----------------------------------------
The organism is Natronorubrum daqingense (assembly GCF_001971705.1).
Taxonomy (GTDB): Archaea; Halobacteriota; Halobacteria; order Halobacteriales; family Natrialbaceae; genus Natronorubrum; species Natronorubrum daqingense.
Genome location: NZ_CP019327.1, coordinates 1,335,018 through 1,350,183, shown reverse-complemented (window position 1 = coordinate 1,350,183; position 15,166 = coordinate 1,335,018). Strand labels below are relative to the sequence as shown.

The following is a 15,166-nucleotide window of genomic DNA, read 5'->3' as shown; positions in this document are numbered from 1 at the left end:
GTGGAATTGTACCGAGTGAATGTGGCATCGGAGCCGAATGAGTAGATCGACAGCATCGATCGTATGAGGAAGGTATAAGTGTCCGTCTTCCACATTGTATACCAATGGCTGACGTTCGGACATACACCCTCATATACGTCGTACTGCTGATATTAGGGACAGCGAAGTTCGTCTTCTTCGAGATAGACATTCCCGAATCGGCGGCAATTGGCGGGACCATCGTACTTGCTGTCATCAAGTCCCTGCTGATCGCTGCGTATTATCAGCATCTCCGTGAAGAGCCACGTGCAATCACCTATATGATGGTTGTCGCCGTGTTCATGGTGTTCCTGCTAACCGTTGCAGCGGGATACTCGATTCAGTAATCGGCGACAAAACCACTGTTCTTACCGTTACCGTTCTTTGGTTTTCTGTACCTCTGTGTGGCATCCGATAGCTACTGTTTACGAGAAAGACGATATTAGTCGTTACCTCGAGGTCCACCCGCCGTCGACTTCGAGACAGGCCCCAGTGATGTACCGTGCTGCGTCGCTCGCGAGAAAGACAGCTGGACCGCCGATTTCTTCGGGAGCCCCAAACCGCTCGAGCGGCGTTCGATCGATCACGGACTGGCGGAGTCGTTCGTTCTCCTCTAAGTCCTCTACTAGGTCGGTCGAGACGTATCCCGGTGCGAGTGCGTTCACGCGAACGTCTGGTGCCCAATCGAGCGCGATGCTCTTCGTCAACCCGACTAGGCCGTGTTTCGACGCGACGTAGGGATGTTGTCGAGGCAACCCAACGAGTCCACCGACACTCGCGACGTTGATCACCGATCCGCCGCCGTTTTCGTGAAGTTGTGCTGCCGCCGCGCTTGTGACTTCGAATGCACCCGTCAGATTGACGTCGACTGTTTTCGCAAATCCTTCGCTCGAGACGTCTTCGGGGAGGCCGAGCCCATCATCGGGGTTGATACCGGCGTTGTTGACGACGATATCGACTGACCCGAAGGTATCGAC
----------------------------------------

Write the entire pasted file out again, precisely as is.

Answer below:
The organism is Natronorubrum daqingense (assembly GCF_001971705.1).
Taxonomy (GTDB): Archaea; Halobacteriota; Halobacteria; order Halobacteriales; family Natrialbaceae; genus Natronorubrum; species Natronorubrum daqingense.
Genome location: NZ_CP019327.1, coordinates 1,335,018 through 1,350,183, shown reverse-complemented (window position 1 = coordinate 1,350,183; position 15,166 = coordinate 1,335,018). Strand labels below are relative to the sequence as shown.

The following is a 15,166-nucleotide window of genomic DNA, read 5'->3' as shown; positions in this document are numbered from 1 at the left end:
GTGGAATTGTACCGAGTGAATGTGGCATCGGAGCCGAATGAGTAGATCGACAGCATCGATCGTATGAGGAAGGTATAAGTGTCCGTCTTCCACATTGTATACCAATGGCTGACGTTCGGACATACACCCTCATATACGTCGTACTGCTGATATTAGGGACAGCGAAGTTCGTCTTCTTCGAGATAGACATTCCCGAATCGGCGGCAATTGGCGGGACCATCGTACTTGCTGTCATCAAGTCCCTGCTGATCGCTGCGTATTATCAGCATCTCCGTGAAGAGCCACGTGCAATCACCTATATGATGGTTGTCGCCGTGTTCATGGTGTTCCTGCTAACCGTTGCAGCGGGATACTCGATTCAGTAATCGGCGACAAAACCACTGTTCTTACCGTTACCGTTCTTTGGTTTTCTGTACCTCTGTGTGGCATCCGATAGCTACTGTTTACGAGAAAGACGATATTAGTCGTTACCTCGAGGTCCACCCGCCGTCGACTTCGAGACAGGCCCCAGTGATGTACCGTGCTGCGTCGCTCGCGAGAAAGACAGCTGGACCGCCGATTTCTTCGGGAGCCCCAAACCGCTCGAGCGGCGTTCGATCGATCACGGACTGGCGGAGTCGTTCGTTCTCCTCTAAGTCCTCTACTAGGTCGGTCGAGACGTATCCCGGTGCGAGTGCGTTCACGCGAACGTCTGGTGCCCAATCGAGCGCGATGCTCTTCGTCAACCCGACTAGGCCGTGTTTCGACGCGACGTAGGGATGTTGTCGAGGCAACCCAACGAGTCCACCGACACTCGCGACGTTGATCACCGATCCGCCGCCGTTTTCGTGAAGTTGTGCTGCCGCCGCGCTTGTGACTTCGAATGCACCCGTCAGATTGACGTCGACTGTTTTCGCAAATCCTTCGCTCGAGACGTCTTCGGGGAGGCCGAGCCCATCATCGGGGTTGATACCGGCGTTGTTGACGACGATATCGACTGACCCGAAGGTATCGAC